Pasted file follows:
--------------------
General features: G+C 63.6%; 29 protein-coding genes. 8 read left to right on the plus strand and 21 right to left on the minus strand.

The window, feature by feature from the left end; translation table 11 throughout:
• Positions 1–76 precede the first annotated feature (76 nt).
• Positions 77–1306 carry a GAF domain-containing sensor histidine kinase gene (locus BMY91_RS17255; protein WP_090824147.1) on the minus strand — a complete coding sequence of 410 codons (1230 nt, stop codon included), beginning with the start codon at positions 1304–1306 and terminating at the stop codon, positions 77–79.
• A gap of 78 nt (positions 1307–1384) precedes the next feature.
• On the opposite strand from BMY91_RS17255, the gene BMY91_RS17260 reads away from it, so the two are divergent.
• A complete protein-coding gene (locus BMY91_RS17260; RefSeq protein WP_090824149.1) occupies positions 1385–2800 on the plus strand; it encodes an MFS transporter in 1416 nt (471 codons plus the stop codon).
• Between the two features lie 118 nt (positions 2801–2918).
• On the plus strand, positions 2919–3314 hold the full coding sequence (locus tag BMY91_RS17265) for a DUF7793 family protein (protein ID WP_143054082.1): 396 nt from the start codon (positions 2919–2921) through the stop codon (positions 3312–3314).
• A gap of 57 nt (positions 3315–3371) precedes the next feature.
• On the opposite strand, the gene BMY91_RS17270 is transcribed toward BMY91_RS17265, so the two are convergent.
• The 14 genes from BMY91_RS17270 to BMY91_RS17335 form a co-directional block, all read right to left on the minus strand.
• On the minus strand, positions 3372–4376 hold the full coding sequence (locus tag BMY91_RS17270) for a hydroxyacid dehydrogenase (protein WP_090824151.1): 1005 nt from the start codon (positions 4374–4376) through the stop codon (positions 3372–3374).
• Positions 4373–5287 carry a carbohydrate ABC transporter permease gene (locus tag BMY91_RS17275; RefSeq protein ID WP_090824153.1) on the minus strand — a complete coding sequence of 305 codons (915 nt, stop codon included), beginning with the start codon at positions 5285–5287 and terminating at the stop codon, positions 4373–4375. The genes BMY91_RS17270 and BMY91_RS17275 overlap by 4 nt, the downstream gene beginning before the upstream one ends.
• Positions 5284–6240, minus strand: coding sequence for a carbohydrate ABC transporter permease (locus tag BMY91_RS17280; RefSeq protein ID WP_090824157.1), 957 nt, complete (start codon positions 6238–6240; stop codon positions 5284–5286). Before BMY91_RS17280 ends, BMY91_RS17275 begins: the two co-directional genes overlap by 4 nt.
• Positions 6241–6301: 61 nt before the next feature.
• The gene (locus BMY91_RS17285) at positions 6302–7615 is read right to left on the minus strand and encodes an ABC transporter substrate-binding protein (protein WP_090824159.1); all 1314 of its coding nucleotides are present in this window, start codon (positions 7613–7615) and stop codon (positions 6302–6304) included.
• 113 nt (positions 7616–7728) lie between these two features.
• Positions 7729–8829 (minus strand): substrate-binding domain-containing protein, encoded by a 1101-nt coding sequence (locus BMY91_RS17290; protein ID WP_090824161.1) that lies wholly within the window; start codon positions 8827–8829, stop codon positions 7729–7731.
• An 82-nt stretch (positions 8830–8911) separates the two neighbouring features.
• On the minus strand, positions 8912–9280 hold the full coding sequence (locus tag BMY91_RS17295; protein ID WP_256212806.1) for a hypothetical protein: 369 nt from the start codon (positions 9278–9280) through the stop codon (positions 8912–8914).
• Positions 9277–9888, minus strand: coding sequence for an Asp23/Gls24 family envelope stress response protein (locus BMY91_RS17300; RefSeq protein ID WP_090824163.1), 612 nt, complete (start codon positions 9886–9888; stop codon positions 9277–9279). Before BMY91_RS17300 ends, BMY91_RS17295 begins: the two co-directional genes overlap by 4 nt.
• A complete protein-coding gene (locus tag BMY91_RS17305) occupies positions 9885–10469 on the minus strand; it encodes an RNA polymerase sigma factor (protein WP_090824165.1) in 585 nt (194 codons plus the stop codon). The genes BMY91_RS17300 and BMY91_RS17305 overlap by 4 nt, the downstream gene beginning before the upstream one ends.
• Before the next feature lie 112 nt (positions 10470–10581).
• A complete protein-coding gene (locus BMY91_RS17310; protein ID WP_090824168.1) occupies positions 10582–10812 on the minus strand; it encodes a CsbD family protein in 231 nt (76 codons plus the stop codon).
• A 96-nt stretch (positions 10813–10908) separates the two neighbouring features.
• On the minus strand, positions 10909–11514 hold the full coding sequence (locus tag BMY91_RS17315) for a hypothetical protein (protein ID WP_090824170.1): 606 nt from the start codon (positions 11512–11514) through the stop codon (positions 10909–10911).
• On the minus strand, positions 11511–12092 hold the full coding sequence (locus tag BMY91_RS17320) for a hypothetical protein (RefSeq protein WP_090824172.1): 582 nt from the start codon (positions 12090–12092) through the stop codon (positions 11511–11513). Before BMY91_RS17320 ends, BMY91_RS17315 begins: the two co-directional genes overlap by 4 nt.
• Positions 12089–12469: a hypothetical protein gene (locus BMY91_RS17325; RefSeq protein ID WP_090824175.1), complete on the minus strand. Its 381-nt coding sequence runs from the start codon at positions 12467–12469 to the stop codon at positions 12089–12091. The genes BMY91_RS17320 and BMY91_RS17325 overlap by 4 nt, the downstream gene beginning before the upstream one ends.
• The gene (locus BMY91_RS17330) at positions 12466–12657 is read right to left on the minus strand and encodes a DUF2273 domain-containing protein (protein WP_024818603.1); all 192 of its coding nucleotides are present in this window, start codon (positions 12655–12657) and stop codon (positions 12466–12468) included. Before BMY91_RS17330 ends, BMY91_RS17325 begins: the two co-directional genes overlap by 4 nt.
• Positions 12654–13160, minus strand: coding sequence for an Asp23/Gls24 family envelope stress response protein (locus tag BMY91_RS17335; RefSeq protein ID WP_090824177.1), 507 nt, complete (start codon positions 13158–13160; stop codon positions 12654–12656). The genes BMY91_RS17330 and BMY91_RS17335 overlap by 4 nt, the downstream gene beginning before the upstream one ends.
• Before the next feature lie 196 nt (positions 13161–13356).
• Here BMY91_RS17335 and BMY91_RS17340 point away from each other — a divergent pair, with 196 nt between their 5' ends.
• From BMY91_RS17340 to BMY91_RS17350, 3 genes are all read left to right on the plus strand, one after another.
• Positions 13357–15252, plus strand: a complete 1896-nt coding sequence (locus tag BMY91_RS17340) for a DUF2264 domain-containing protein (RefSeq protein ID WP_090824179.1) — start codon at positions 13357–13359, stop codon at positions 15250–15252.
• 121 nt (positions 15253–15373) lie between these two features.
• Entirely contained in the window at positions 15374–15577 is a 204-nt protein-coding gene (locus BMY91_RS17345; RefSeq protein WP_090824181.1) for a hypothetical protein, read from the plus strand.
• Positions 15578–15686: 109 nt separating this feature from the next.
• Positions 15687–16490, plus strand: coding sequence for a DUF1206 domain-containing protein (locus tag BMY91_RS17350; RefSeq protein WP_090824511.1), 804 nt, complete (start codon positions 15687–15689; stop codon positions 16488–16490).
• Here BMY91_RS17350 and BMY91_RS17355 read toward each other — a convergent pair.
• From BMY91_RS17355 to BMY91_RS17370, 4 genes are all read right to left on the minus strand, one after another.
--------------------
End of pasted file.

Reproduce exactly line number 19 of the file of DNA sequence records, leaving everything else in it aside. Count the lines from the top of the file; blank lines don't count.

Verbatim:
• Positions 7729–8829 (minus strand): substrate-binding domain-containing protein, encoded by a 1101-nt coding sequence (locus BMY91_RS17290; protein ID WP_090824161.1) that lies wholly within the window; start codon positions 8827–8829, stop codon positions 7729–7731.